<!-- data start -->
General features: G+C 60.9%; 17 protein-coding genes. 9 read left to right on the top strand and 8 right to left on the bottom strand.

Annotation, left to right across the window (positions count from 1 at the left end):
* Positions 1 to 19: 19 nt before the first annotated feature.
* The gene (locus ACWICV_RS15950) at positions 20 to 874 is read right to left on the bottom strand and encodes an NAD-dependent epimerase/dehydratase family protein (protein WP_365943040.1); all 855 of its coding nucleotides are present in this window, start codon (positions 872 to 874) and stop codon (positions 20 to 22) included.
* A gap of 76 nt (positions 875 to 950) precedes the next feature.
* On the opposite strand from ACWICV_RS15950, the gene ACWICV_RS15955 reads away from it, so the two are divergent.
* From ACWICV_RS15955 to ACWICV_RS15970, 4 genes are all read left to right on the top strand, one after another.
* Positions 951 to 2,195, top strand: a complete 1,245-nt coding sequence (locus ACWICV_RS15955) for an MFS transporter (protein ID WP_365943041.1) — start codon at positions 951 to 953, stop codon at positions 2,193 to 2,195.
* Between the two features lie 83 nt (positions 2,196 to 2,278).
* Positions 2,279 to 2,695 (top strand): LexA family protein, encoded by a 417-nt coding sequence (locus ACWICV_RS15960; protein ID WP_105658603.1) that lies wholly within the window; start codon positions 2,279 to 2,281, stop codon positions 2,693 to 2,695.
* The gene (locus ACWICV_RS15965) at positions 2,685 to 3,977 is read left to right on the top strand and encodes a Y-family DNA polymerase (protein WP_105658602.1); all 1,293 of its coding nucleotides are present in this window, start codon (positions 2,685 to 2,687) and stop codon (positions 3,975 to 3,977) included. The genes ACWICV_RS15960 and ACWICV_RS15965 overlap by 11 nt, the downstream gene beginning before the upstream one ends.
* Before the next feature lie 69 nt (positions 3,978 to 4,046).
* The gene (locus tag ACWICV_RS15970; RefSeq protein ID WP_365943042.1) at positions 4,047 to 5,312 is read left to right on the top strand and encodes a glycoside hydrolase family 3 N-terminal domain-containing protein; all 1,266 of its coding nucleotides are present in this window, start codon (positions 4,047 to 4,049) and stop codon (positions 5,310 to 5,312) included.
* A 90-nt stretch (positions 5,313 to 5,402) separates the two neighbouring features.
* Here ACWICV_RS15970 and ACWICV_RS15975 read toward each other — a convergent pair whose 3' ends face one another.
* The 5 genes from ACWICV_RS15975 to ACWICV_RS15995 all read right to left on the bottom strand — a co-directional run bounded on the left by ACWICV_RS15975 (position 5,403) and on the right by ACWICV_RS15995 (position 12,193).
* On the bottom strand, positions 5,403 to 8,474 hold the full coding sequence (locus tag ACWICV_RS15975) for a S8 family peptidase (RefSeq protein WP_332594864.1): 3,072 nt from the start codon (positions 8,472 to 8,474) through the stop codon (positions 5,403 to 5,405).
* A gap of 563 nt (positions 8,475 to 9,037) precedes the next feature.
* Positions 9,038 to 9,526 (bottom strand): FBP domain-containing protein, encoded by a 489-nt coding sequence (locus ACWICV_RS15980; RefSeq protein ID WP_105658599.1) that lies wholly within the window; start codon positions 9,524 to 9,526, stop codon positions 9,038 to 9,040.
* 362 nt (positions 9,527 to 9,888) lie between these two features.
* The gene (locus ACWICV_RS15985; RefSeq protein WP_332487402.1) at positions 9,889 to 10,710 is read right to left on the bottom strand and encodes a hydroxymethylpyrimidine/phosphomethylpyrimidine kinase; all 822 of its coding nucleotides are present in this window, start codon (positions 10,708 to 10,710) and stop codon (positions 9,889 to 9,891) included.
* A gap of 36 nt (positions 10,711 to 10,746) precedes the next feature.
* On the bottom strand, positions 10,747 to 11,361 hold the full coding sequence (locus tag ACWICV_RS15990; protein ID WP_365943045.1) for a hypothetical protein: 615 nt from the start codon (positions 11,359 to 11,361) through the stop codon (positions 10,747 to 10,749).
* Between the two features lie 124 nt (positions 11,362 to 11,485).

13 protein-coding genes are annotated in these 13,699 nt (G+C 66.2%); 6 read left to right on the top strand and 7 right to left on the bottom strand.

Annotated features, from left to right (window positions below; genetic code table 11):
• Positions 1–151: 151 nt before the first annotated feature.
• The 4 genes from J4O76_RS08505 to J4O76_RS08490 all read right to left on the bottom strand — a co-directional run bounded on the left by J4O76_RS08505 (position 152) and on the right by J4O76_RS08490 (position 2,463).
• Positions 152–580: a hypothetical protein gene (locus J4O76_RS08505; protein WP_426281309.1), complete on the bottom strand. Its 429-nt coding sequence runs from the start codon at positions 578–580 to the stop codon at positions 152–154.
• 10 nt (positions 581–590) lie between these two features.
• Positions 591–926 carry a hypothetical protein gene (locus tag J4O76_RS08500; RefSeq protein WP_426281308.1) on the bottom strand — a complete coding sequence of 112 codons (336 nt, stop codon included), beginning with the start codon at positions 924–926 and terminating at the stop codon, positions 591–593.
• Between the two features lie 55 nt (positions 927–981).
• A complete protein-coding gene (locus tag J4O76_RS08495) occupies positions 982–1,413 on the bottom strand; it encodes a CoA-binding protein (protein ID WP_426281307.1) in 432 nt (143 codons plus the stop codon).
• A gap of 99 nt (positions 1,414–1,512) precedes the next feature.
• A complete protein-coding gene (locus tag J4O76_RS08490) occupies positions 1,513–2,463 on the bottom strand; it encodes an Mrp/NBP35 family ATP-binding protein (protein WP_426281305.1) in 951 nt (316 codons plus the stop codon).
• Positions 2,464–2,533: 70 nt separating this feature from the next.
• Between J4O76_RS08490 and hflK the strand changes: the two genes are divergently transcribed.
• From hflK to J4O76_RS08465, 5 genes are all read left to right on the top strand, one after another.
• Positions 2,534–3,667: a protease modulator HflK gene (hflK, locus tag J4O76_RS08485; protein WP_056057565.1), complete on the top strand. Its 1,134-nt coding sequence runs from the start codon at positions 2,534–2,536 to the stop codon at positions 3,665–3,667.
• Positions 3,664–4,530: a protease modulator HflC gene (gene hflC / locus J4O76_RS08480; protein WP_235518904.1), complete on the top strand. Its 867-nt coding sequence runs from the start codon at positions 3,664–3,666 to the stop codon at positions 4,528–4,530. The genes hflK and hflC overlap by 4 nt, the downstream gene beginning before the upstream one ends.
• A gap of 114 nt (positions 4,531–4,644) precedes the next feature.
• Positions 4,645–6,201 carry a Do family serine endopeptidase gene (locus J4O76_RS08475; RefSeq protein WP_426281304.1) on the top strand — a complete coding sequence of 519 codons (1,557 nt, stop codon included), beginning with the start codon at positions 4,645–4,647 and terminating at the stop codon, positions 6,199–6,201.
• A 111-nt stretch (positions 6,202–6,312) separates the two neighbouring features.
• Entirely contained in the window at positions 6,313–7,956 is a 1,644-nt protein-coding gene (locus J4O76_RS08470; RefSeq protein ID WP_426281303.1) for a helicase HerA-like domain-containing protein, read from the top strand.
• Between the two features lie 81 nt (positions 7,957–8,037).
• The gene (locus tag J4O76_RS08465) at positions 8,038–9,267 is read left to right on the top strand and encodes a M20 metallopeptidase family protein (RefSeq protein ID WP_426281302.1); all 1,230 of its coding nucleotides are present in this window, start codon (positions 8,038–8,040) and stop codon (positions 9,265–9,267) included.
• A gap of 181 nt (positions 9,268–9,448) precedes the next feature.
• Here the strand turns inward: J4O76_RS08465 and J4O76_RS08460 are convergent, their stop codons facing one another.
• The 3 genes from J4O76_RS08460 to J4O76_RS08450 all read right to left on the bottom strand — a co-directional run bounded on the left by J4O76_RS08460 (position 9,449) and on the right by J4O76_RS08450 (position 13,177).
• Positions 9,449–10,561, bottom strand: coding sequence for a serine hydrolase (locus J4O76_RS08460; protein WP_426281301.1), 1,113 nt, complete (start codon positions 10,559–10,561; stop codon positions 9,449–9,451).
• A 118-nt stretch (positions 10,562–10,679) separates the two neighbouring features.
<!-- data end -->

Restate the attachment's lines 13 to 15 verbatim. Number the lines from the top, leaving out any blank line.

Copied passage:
* The gene (locus tag ACWICV_RS15970; RefSeq protein ID WP_365943042.1) at positions 4,047 to 5,312 is read left to right on the top strand and encodes a glycoside hydrolase family 3 N-terminal domain-containing protein; all 1,266 of its coding nucleotides are present in this window, start codon (positions 4,047 to 4,049) and stop codon (positions 5,310 to 5,312) included.
* A 90-nt stretch (positions 5,313 to 5,402) separates the two neighbouring features.
* Here ACWICV_RS15970 and ACWICV_RS15975 read toward each other — a convergent pair whose 3' ends face one another.